Dairying to dream
Boosted by significant investment, KDI Cheese Company – a world leader in the manufacturing and marketing of ultrafiltered concentrated milk products – is expanding its operation and diversifying its offering
Everything at KDI Cheese Company starts with the organization’s dairy farmers. Strong relationships with some of the best producers of milk in the United States are a vital element in the company’s quest for quality, and as such, a key contributor towards a decade of success for the business.
“We are lucky to have some of the best dairy farmers anywhere operating very close to our site,” explains CEO Tim Gomez. “They produce a fabulous product that makes our job very easy. We’ve built very good relationships with these farmers and we owe it to them to be good custodians of the milk they produce for us, so our quality team is focused on doing just that.”
An independent and privately-owned business, KDI was only established in 2012, but is already turning over more than $100 million. Sustained by deep connections with its dairy partners, the company is now evolving from a bulk ingredient processor into a business focused on creating high-quality dairy goods, like cheese and butter.
“We always knew that the next phase of our growth would involve expansion into cheese and butter production, but we also realized that we needed to do it in small steps,” Tim says. “As a result, we launched a small company called Sawatch Artisan Foods, which is focused on producing cheese and butter of the highest quality without slowing down production. It was our first experience of bringing these goods to market, but we received great customer feedback, so we have continued to mature those products and reach out to new consumers via direct e-commerce and home delivery, as well as farmers markets and food service.”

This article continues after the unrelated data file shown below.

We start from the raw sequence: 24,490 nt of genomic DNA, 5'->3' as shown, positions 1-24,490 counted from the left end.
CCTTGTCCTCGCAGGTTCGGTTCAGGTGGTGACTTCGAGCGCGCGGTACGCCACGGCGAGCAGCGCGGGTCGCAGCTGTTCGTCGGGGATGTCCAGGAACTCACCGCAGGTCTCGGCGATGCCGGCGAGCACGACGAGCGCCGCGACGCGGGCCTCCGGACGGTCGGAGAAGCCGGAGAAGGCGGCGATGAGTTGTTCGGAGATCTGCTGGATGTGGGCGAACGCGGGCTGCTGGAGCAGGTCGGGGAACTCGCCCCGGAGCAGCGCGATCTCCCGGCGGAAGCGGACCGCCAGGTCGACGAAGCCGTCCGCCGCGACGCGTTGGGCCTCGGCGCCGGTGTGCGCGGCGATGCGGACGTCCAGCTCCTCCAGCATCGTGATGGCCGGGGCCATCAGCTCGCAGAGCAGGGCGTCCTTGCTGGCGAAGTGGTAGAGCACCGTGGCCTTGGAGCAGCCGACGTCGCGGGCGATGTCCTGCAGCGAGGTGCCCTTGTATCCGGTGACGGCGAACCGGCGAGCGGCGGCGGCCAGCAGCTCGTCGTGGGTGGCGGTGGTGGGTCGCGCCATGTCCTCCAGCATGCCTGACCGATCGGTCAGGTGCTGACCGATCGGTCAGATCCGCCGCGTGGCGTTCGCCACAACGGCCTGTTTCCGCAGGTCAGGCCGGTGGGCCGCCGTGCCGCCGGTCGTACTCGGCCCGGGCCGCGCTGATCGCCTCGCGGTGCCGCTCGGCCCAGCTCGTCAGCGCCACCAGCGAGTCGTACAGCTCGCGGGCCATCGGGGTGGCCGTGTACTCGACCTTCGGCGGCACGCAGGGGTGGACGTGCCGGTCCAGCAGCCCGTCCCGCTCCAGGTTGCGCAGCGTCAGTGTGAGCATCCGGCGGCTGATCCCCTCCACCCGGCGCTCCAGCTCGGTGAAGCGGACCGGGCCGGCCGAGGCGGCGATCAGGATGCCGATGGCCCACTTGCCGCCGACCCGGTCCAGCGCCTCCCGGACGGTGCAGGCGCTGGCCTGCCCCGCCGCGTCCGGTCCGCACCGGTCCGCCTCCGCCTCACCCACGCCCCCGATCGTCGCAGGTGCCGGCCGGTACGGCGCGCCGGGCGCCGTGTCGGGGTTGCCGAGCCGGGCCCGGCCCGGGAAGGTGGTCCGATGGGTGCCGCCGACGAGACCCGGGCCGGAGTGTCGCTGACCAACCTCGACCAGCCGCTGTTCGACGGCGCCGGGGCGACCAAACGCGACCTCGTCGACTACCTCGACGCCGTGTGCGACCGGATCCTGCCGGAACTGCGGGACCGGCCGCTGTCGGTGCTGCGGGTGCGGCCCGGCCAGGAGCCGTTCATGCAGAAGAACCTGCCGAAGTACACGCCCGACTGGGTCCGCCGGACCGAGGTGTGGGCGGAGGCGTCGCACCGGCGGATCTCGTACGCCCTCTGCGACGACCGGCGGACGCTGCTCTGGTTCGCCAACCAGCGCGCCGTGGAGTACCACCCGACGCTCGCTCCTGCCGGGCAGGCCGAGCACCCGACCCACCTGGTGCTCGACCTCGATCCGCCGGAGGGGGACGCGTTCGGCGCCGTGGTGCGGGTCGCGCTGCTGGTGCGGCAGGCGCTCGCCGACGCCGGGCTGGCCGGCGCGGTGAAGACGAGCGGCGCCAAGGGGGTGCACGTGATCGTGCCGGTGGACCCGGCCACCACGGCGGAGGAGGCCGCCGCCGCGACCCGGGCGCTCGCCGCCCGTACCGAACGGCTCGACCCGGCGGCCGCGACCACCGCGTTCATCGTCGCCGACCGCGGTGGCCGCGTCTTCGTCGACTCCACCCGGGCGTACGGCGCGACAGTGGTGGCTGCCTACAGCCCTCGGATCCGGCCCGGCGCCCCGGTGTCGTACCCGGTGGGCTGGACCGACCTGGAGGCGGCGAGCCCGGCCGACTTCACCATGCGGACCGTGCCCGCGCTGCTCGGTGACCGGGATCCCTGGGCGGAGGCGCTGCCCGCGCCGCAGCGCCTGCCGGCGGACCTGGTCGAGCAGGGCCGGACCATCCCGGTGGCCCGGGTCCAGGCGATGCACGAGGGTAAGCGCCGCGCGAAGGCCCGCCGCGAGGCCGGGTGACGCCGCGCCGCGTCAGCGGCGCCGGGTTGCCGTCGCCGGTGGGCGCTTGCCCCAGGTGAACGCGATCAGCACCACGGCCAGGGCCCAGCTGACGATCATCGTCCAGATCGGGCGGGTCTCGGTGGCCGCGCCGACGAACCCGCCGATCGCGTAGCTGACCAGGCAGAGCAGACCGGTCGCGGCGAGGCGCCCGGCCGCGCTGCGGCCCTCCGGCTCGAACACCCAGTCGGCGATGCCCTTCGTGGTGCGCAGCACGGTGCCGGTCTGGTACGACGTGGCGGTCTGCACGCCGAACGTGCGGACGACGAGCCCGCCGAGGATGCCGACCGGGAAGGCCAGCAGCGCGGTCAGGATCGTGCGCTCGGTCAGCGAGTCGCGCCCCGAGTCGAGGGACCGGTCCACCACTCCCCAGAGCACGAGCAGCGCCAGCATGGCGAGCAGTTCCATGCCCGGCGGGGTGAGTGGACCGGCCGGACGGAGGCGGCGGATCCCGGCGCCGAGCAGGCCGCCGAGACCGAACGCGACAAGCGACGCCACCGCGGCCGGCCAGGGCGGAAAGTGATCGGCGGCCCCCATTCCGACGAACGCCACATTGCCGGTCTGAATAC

In support of its growing cheese and butter offering, KDI recently invested $45 million as part of efforts to scale up its production capacities. Currently in the construction phase of the project, the company hopes to commission an upgraded facility in December 2021.
“Although it will be a far larger manufacturing facility for us, the mindset behind how we make our products will not change,” Tim asserts. “All products will still receive the same time, care and attention as before and will go through the proper aging process in warm rooms before they are ever placed in a cold room for shipping. Quality is our hallmark and it will not be compromised.”
Located in Overland Park, Kansas – an area of the US much more familiar with animal agriculture and meat packing than cheese production – KDI has developed a strong team and portfolio of key processes over the course of the last ten years, meaning the organization is already well-positioned in the sector for decades to come. Among the ways in which the company is set up to stand apart from its competition infrastructurally are its cold processing and water conservation practices.
“Since we opened our doors,” Tim points out, “we have been able to process in a way that keeps everything cold (below 45 degrees) on the front-end, which costs us a little more, but gives us assurance that the first time the product is heated, its pasteurized, and its ready to go into finished cheese or butter, fresh every day. It’s become an important part of our commitment to quality.
“Another critical contribution we are making towards our long-term growth,” he adds, “is that we fully treat waste water at our facility, managing it in such a way that we can send it back to the land to grow corn and feed for the animals. We have a circular operation in that sense, and so we want to be very transparent with our consumers, helping them to understand our process, understand why we are different, and understand the steps we have taken to make sure we are sustainable and good by the environment.”